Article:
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    Just 1/3 of Substance Use Treatment Facilities Offer Monthly Buprenorphine Injections

    Just one-third of substance use treatment facilities in the United States offer monthly injections of long-acting buprenorphine, according to a new study.

    Long-acting buprenorphine, approved by the Food and Drug Administration in 2017, is given as a monthly in-person injection. This may be preferred by some patients and clinicians because it avoids the necessity of taking a daily pill, researchers at the University of Chicago said. Like other medications used to treat opioid use disorder, long-acting buprenorphine faces restrictions from the Drug Enforcement Administration. This may limit its widespread use, the researchers wrote in the Journal of the American Medical Association.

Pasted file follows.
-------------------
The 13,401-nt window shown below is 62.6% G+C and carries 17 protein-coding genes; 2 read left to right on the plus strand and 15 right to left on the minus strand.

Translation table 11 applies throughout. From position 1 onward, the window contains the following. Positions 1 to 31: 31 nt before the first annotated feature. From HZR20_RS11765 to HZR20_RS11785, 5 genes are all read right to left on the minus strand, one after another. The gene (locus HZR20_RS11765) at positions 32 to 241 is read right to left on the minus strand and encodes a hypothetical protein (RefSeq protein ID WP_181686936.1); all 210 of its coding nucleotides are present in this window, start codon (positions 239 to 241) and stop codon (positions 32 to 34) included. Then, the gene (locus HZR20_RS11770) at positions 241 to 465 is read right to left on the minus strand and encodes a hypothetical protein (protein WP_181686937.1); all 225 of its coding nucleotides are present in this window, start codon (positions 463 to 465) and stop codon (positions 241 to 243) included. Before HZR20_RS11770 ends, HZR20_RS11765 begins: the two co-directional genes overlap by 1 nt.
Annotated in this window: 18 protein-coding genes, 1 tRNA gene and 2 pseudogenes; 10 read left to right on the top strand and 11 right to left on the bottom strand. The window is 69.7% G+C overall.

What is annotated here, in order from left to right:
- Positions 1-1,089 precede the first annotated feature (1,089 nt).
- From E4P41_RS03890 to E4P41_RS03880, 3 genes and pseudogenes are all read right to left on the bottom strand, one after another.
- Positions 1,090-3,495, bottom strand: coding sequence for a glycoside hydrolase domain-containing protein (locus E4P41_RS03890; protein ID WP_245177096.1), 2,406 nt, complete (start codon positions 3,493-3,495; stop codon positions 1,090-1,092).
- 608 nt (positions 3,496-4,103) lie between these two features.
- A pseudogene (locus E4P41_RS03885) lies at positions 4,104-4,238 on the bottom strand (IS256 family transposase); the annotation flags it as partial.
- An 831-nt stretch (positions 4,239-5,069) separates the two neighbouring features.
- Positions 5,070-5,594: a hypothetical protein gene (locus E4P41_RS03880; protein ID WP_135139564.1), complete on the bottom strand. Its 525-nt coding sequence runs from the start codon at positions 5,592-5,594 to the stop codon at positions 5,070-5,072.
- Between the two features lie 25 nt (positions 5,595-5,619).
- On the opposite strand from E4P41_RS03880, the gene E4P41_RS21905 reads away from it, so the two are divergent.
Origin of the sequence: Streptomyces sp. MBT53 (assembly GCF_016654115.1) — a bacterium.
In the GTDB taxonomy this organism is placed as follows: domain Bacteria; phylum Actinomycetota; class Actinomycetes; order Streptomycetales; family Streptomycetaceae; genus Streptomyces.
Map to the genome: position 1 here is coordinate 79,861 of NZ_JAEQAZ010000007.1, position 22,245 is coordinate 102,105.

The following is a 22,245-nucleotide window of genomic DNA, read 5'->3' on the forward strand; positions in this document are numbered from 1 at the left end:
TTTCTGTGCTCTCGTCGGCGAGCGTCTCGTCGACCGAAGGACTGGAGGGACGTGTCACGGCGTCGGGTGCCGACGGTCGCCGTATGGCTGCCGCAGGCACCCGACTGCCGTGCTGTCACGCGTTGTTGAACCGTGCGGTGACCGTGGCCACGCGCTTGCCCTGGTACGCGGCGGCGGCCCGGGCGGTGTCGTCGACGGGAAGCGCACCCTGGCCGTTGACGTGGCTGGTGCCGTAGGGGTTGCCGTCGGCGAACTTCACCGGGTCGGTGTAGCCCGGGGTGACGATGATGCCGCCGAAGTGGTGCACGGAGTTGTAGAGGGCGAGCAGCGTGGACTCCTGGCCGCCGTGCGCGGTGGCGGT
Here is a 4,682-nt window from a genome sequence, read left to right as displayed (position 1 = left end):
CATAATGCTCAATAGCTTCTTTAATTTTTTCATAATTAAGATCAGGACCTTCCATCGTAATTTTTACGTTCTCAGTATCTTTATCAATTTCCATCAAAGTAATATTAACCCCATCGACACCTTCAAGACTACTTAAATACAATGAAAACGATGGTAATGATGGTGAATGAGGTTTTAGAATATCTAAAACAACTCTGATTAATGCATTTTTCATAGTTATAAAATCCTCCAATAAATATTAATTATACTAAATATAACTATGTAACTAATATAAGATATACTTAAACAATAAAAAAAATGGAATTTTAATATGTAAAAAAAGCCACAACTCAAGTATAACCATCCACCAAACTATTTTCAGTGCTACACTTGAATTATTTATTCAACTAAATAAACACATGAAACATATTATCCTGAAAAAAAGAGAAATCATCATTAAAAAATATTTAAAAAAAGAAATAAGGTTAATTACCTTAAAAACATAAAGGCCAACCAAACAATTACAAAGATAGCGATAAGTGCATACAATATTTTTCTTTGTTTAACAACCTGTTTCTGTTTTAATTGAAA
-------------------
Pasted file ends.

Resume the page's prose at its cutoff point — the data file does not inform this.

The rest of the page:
The study found primary care physicians are more likely to offer long-acting buprenorphine injections than treatment centers, HealthDay reports. This may be because doctors’ offices have fewer regulatory and administrative obstacles to prescribe the medication as a monthly injection, according to the researchers.

    “The takeaway is, we still have a lot of work to do to make the full complement of opioid treatment options available to patients,” researcher Dr. Samuel Bunting said in a university news release.


    April 2024